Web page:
"The mass of lower- and middle-income folks basically have watched a 'recovery' that bypassed the vast majority of the American people."
Search Results for: Steve Askin
Richard Wolff on the state of the economy
By law, they're Israeli colonies, but NPR's guest calls them 'neighborhoods'
Owners and advertisers vs. journalism
Cheerleading documentary followed by more stacked commentary
CNN aired the pro-nuclear power documentary Pandora’s Promise, a film that brooked virtually no dissent from the views of its seven principal “stars”—one-time anti-nuclear environmentalists who now say the planet can only be saved from the ravages of fossil fuels by a rapid, large-scale investment in new, supposedly fail-safe “fast reactors.”
How To Organize a Demonstration Depending on how well it is organized, how many people participate in it, how convincing its message is and how much coverage other media outlets devote to it, a demonstration can be an effective tool of media activism. When and where to demonstrate Make sure you have a convincing case of media bias-- unfounded accusations serve only to delegitimize your cause as well as future attempts at media reform. Also ensure that all other avenues have been exhausted, i.e. phone calls, letters and meetings have not worked. The best place to demonstrate is in front […]
In the December 2011 issue of Extra!, an article on Steve Jobs cited playwright Mike Daisey’s account of his investigation into conditions for workers making Apple products at China’s Foxconn plant. Daisey’s investigation was also cited in a March 2012 piece on Apple’s labor practices. Thanks to the public radio show Marketplace (3/16/12), we now know that Daisey fabricated parts of his story, though it was presented as fact on the January 6, 2012, edition of public radio’s This American Life (which promptly offered a retraction—3/16/12) and in a New York Times op-ed (10/6/11—subsequently re-edited to remove a dubious paragraph). […]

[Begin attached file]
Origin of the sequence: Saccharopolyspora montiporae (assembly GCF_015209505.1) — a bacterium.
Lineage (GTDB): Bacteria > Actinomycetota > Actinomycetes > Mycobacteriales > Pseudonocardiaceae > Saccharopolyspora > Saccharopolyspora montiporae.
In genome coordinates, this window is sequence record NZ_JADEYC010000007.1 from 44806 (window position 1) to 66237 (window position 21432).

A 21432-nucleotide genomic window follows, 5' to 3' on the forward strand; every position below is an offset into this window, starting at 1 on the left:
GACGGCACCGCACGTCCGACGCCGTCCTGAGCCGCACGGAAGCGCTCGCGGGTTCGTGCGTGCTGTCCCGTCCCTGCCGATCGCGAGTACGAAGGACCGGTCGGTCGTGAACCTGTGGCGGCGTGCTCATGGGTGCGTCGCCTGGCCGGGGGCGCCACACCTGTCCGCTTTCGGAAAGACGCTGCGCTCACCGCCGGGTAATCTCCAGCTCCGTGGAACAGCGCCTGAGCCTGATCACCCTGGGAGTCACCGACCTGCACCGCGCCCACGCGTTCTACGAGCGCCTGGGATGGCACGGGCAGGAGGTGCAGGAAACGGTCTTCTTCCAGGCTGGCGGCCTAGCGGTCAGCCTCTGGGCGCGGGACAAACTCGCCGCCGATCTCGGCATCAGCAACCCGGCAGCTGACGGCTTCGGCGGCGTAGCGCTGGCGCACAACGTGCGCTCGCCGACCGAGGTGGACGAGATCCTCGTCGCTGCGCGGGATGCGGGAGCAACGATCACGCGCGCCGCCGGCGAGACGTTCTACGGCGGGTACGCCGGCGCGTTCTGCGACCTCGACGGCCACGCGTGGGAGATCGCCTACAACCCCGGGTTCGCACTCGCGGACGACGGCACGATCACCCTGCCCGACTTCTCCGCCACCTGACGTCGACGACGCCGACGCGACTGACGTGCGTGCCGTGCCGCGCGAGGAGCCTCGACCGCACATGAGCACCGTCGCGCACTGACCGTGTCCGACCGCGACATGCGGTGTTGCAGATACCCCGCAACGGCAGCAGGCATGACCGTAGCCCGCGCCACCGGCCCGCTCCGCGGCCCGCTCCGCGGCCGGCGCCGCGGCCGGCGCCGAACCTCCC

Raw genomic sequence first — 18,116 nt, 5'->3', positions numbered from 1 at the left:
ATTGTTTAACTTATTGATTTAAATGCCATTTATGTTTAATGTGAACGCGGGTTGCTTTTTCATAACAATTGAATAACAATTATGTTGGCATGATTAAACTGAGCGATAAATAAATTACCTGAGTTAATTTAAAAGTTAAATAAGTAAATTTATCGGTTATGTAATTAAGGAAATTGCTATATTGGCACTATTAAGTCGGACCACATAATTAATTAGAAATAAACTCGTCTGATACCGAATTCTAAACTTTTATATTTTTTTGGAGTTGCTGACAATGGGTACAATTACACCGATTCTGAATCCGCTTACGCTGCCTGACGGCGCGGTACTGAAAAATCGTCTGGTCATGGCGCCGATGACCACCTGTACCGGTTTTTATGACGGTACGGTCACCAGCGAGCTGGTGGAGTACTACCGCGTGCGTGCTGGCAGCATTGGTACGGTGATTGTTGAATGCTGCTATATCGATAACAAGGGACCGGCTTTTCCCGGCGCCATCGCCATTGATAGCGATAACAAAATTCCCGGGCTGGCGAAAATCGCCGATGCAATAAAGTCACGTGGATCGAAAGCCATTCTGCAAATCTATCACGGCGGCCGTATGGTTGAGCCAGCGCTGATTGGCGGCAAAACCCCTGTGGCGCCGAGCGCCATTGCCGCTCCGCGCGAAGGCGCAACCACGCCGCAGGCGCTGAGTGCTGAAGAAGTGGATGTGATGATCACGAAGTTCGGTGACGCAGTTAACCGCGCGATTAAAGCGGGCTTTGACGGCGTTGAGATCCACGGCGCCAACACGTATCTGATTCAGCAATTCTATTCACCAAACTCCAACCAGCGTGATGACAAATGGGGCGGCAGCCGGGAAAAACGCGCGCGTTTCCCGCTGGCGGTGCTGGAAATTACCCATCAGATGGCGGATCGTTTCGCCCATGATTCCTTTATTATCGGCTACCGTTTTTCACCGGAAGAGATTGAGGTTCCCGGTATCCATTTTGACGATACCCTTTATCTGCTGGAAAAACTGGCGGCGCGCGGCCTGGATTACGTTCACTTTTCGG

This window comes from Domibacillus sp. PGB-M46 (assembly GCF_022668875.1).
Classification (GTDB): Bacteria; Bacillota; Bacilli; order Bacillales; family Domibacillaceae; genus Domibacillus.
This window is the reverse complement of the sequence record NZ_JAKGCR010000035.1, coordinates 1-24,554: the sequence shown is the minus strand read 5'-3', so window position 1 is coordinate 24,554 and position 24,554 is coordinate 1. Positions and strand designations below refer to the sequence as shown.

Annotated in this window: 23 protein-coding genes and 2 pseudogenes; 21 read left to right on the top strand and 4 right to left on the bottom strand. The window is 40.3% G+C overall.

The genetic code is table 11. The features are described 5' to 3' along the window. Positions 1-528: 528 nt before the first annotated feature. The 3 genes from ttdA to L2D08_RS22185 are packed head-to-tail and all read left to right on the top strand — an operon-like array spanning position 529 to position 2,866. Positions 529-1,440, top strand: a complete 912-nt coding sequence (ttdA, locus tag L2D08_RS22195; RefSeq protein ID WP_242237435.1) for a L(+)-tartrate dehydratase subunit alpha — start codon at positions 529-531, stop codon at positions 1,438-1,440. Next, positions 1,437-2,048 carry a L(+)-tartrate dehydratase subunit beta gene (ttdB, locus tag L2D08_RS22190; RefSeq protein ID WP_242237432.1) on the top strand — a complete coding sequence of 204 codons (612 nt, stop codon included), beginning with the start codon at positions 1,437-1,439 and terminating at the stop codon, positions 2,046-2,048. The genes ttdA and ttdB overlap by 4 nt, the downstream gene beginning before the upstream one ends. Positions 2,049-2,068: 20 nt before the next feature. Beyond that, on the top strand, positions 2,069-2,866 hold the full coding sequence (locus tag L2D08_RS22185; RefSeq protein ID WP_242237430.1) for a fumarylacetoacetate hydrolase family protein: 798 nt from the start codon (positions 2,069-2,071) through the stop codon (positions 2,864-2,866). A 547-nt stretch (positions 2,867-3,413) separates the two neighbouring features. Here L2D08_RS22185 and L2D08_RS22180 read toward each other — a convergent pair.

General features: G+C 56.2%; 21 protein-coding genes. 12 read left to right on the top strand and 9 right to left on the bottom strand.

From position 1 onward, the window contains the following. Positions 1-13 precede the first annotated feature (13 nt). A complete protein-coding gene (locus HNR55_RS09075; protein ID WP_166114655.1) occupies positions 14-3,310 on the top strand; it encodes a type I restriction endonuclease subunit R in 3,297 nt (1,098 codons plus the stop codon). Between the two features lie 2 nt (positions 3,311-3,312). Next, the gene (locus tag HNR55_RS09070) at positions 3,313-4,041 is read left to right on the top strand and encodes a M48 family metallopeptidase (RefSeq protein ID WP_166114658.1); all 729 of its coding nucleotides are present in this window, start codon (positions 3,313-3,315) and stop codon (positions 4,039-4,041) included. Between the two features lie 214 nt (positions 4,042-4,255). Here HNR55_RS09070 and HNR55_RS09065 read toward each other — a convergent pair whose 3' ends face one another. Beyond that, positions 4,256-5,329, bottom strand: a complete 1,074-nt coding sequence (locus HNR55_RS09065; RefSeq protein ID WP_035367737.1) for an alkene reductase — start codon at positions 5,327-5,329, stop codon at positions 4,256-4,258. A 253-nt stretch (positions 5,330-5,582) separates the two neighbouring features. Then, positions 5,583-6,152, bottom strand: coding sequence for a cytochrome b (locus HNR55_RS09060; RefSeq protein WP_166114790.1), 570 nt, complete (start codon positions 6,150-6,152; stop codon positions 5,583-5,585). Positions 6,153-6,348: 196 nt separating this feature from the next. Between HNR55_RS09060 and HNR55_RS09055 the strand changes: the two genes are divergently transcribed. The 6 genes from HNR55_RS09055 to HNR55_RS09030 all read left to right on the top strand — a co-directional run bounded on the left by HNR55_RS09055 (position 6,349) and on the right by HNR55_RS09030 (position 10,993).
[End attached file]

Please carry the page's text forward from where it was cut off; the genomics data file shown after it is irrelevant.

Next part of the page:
When Kids Die, War Is the Real Victim When a U.S. staff sergeant was accused of killing 16 civilians in an Afghan village, nine of them children, corporate media treated it as a crisis—for the war and those waging it. The massacre was “a public relations headache” (AP, 3/12/12) and “a public relations disaster” (Reuters, 3/12/12). “Killings Threaten Afghan Mission” (3/12/12) was a USA Today headline; the NPR website labeled its reports “Killings a Blow to U.S. Strategy in Afghanistan” (3/13/12) and “Afghan Shootings Could Complicate U.S. Mission” (3/12/12). The New York Times (3/12/12) talked about “a feeling of siege […]
Lobbyists help media pay attention to employment
When debate heated up in November over the Keystone XL pipeline—a 1,700-mile-long structure that would carry oil from Canada’s tar sands deposits to refineries on the U.S. Gulf Coast—reporters soon found themselves chasing the answer to a question: How many jobs would be lost if the pipeline didn’t happen? Wall Street Journal senior editor Mary Anastasia O’Grady suggested on Fox News (10/28/11) that the pipeline would create “118,000 indirect jobs” from “feeding and housing all of these people who are going to work on the pipeline,” a number that her Journal editorial board colleague Collin Levy repeated in a Web […]